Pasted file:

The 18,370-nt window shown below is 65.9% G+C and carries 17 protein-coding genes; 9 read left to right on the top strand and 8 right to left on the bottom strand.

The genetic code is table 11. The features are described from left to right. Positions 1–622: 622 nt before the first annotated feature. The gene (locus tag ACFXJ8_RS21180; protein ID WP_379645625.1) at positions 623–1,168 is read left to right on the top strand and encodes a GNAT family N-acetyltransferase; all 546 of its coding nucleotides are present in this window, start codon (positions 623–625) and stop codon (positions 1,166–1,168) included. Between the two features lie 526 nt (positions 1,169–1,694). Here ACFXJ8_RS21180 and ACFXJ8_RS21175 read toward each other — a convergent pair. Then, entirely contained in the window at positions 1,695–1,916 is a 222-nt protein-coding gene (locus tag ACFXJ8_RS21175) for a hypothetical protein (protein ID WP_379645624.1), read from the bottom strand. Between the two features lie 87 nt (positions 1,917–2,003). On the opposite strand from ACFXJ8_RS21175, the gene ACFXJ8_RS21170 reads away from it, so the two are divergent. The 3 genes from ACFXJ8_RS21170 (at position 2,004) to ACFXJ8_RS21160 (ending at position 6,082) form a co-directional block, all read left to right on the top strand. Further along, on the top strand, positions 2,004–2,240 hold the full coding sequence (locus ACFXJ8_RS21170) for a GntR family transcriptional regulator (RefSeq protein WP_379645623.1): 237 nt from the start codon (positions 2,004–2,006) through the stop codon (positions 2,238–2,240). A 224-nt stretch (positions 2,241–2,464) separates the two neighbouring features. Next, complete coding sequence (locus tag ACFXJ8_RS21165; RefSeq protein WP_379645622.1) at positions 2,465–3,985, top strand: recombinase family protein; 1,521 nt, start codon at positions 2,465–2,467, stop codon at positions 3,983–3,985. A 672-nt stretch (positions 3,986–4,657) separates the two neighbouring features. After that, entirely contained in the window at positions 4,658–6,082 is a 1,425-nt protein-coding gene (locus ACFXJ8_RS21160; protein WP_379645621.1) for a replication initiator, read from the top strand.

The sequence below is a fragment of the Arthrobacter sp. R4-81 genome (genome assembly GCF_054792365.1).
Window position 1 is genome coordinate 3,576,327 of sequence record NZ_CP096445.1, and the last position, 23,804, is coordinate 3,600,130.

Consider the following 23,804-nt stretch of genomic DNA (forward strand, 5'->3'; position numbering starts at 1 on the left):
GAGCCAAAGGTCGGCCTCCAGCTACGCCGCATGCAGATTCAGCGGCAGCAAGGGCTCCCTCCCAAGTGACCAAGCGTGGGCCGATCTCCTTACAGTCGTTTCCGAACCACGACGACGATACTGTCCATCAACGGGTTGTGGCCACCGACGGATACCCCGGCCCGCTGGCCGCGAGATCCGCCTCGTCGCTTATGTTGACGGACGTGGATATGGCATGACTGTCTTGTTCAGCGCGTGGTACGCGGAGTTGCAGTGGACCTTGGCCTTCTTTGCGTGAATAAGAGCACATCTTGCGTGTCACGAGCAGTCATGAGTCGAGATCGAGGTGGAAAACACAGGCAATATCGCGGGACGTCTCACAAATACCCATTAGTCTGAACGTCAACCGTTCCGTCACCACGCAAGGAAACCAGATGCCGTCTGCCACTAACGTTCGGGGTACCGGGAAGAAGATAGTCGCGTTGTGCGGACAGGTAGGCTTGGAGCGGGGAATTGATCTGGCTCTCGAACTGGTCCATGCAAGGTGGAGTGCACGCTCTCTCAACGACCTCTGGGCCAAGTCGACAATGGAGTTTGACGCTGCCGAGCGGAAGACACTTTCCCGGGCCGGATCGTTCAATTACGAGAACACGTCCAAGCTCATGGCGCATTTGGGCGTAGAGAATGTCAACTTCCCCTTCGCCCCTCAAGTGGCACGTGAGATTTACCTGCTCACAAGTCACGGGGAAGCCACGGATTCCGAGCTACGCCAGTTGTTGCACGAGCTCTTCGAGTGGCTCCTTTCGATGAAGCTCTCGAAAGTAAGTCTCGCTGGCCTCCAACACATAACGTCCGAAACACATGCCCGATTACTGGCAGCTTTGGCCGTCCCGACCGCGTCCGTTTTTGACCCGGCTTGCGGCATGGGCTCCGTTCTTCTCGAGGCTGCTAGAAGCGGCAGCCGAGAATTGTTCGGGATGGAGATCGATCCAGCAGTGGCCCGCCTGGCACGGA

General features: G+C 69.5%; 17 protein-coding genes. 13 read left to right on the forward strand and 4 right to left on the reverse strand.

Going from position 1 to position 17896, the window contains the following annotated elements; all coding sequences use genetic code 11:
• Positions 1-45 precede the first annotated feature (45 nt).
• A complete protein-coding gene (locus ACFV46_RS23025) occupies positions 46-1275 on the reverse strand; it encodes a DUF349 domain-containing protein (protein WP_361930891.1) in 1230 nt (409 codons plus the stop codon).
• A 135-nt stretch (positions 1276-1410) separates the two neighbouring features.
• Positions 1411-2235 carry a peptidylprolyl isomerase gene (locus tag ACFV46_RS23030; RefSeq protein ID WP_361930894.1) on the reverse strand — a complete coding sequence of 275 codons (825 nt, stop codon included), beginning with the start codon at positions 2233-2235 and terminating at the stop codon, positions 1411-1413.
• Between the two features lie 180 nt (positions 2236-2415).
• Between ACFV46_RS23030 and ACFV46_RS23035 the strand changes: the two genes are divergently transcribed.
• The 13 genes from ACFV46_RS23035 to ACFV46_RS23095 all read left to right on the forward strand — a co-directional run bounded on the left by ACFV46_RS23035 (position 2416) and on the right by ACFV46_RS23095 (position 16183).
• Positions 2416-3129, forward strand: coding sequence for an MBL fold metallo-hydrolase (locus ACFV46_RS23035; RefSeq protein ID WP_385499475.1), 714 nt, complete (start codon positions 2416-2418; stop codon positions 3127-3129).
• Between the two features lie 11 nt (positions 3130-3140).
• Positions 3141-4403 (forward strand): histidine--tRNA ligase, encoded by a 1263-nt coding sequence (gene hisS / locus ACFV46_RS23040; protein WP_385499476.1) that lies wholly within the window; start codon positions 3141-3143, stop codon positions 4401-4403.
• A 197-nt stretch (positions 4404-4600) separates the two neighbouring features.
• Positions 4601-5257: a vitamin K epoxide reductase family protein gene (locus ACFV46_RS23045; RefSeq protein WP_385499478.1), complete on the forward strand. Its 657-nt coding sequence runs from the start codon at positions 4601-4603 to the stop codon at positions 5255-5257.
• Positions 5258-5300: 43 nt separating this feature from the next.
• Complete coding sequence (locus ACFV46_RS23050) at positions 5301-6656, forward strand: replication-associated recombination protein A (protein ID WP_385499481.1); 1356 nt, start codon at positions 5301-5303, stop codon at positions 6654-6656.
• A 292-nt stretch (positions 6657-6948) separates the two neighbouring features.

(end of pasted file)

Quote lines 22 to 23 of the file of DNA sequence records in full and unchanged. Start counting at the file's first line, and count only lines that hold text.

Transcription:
• Complete coding sequence (locus ACFV46_RS23050) at positions 5301-6656, forward strand: replication-associated recombination protein A (protein ID WP_385499481.1); 1356 nt, start codon at positions 5301-5303, stop codon at positions 6654-6656.
• A 292-nt stretch (positions 6657-6948) separates the two neighbouring features.